“It’s tough to make predictions, especially about the future.” The saying is usually attributed to Yogi Berra, though there is currently a cottage industry in debunking virtually every quotation source ever cited.
Whoever said it, it’s true. Still, inquiring minds want to know. So we listen to Tarot card readers, self-proclaimed prophets, strangers at the bar, friends with opinions, famous investors, and, perhaps worst of all, weathermen. It’s like shooting at a tiny moving target in the dark.
So why do we try? And why do people try to make the predictions we so desire? Well, perhaps tellingly, Berra (or whoever) said it’s tough to make predictions, not impossible. There are patterns to life, and we live in a cause-effect world.
Many things are therefore at least somewhat predictable: What goes up must come down. It’s appointed to man once to die. Like breeds like. Empires end. Objects at rest or in motion tend to remain as they are unless acted upon by forces. And the list goes on.
In the investment world, most things alternate between trend formation and mean reversion. Which one predominates at any given point in time is often exceptionally difficult to determine. And time is the operant word.
Timing is huge. The saying, “the market can remain irrational longer than you can remain solvent” is appropriate here. So is the saying, “timing is everything.” Both are true and immensely important.
So there are some things you can do. Make sure any advisors you listen to include both forest and trees in their consideration of any investment. That means they consider both the macro and micro situation.
You can also use your own judgment, though doing so again necessitates focus on both forest and trees. We tend to focus too narrowly or too broadly, depending on our abilities and our nature. If you find that an investment is sound and hear that it is at an all-time high or low, that should get your attention. Such points can be good times to sell or buy investments.
But crucially, the most important way to deal with the uncertainty of timing is to include something in your portfolio whose value is timeless. That way you can’t miss—and that’s where precious metals come in.
Don’t be fooled by the fact that the metals vary in dollar “equivalence” day by day. There are many factors that influence that fact, but none of them are inherent in the metals themselves. The metals remain constant, and constantly valuable. They are like the ocean. The surface might be smooth or have 50-foot waves, but its nature and essential depth remain constant.
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The McAlvany Weekly Commentary: David interviews legendary market analyst Robert Prechter this week. Robert gives some stark and shocking evidence of how unusual markets have been the past few years. He keeps tabs on over 25 indicators of economic/financial health, and offers one as emblematic of the markets’ extreme imbalance. He also emphasizes the psychological aspects of the markets, confuting the efficient market hypothesis entirely. And he describes how the stock markets differ integrally from economics because of investors’ ability to be both buyers and sellers. “That’s how you get the herd mentality, and that’s how you get socionomic causality instead of mechanical causality, and that’s how you get models such as the Elliott Wave principle, because I think human optimism and pessimism, waves of social mood, are patterned.”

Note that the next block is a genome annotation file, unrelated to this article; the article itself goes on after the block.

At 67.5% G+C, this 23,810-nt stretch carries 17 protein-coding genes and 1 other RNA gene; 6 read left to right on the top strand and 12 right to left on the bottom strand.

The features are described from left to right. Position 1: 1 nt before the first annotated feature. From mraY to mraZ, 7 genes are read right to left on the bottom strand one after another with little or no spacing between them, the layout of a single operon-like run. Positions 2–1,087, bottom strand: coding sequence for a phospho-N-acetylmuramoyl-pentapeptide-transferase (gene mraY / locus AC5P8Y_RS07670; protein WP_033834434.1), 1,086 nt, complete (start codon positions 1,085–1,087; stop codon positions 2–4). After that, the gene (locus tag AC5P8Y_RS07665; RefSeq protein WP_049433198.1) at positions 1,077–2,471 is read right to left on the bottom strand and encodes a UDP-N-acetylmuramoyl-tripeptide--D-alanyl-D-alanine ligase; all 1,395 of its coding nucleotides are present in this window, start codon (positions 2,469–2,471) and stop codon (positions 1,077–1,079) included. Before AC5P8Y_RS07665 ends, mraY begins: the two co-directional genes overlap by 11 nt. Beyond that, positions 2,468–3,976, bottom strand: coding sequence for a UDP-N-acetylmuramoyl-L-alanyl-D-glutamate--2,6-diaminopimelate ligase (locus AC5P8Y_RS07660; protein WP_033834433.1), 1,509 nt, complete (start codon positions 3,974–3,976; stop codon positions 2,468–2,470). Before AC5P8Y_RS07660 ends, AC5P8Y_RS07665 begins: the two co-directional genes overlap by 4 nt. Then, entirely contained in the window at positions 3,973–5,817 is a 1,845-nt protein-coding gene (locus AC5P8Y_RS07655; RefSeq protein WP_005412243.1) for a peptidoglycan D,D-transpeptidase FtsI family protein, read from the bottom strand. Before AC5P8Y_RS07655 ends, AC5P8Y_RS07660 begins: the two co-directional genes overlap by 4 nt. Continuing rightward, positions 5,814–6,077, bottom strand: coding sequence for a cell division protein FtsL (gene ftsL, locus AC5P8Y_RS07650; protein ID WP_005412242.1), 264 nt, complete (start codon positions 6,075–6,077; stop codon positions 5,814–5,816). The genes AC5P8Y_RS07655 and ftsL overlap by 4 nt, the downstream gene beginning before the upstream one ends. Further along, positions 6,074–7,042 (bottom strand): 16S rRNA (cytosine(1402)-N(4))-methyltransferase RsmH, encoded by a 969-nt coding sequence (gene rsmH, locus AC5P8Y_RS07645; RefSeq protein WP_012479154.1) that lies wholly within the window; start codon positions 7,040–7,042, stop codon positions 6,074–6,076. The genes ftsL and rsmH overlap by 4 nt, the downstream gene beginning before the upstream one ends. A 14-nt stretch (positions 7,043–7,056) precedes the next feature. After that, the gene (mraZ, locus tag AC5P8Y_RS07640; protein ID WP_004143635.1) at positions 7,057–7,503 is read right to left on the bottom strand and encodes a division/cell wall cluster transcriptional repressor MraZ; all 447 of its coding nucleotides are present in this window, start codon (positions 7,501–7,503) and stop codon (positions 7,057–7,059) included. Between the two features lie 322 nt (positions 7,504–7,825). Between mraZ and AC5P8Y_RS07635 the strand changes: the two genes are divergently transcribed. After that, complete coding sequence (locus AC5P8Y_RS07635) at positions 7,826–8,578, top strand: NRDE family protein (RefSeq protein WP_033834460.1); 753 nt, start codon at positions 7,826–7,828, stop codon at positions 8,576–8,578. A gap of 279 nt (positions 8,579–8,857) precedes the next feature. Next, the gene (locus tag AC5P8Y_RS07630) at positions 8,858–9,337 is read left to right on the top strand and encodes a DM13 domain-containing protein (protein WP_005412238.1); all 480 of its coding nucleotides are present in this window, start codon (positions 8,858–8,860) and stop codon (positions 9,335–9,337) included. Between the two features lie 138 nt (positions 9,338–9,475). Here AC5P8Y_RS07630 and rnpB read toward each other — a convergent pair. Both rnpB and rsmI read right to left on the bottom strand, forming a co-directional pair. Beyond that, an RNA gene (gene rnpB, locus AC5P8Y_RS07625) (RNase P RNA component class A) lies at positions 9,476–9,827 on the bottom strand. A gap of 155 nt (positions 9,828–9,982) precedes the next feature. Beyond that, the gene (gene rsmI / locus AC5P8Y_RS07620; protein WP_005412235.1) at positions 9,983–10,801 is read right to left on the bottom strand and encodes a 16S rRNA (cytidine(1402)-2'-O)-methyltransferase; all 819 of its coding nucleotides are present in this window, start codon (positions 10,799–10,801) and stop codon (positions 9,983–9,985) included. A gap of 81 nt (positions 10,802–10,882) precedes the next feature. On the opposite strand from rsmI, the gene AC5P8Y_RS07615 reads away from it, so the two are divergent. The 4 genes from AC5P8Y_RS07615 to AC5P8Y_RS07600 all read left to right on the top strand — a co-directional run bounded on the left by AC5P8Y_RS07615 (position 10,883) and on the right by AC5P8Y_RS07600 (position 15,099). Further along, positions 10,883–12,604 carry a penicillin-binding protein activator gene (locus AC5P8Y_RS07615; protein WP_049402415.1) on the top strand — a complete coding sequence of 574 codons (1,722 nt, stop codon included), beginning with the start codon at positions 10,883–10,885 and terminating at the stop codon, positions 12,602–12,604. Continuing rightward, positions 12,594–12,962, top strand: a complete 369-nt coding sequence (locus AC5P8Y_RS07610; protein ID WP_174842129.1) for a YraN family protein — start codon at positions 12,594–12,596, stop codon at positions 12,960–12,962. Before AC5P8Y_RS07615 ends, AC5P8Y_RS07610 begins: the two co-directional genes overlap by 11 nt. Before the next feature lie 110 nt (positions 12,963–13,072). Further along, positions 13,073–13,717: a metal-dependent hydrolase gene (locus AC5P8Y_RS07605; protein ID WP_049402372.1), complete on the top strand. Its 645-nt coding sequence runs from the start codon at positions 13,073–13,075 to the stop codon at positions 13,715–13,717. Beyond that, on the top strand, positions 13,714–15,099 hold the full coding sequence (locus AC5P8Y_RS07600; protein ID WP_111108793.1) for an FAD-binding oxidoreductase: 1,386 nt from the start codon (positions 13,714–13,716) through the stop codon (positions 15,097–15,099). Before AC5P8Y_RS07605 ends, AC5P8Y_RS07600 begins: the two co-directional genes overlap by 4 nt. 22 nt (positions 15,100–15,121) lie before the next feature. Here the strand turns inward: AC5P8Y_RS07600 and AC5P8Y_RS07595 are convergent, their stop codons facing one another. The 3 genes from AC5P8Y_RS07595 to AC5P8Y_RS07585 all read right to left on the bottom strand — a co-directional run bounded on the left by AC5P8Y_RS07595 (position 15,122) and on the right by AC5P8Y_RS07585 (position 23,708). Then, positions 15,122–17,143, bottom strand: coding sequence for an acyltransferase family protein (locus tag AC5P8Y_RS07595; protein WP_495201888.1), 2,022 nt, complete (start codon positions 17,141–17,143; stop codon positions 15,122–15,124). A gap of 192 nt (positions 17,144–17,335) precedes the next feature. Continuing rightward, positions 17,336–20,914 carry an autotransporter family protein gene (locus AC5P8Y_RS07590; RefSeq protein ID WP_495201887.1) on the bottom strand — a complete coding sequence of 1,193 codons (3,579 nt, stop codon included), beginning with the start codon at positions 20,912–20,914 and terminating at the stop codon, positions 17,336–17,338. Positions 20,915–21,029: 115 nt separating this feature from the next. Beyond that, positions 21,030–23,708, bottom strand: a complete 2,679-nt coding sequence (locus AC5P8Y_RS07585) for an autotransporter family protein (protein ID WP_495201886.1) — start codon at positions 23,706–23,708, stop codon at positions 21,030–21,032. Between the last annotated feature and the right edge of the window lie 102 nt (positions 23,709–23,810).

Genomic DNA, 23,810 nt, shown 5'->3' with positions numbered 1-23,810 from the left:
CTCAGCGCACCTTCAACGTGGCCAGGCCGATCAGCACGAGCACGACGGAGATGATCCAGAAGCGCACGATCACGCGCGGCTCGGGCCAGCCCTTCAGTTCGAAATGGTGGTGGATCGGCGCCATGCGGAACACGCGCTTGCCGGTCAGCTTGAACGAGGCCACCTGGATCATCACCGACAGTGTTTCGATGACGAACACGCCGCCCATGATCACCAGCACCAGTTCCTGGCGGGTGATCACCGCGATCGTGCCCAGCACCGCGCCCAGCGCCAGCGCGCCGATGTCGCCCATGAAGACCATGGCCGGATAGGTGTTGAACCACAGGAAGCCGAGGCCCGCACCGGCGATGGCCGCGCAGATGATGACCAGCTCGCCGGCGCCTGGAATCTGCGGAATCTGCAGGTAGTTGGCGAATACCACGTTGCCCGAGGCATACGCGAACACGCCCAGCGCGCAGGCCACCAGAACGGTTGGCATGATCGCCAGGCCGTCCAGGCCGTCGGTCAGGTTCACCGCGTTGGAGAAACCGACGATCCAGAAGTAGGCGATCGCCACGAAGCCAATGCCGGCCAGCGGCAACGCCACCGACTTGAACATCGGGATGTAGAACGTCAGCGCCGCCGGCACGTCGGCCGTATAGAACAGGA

Credit Bubble Bulletin: Simple, clear, helpful. This week’s CBB begins with a factual statement of unassuming clarity: “Monthly non-farm payroll reports tend to be market moving. Released on the first Friday of the month, the data hits two weeks ahead of options expiration.” This helpful observation is followed by application to the week’s developments before the hammer is dropped: “Friday’s reversals don’t alter the reality that bond markets are in some serious trouble. Global markets were provided some relief at a critical juncture, but the reversal didn’t erase a week of losses that had traders fearing things were beginning to ‘break.’” Details are provided in key excerpts from Bloomberg and the Financial Times before turning the spotlight on global currencies, bonds, and credit default swaps.
Hard Asset Insights: McAlvany Wealth Management has just concluded its annual client get-together in Durango, Colorado. Morgan’s priority on interfacing with clients means that this week’s HAI consists of only the price segment of the normal weekly missive.
Golden Rule Radio: Tory and Miles are again the hosts for this week’s program. They spend considerable time breaking down the metals’ action since last week. Gold and silver both took a sharp downward break in dollar price for the week, and human nature tends to project such moves into the future. That can happen, of course, but it’s not the norm. More often, forces set in motion by the move tend to slow and reverse it, at least temporarily—which is why the correct identification of secular (macro) trends is important. Also important is to identify indicators that give more information than price. The moving average convergence/divergence (MACD) and the relative strength index (RSI) are two such indicators. Both tell a very different tale than price alone. This is a condition Miles call divergence, where a major indicator is moving one direction but the price is moving the opposite direction. That usually happens at a certain phase of a market move. Be sure to tune in for far more information than the news offers.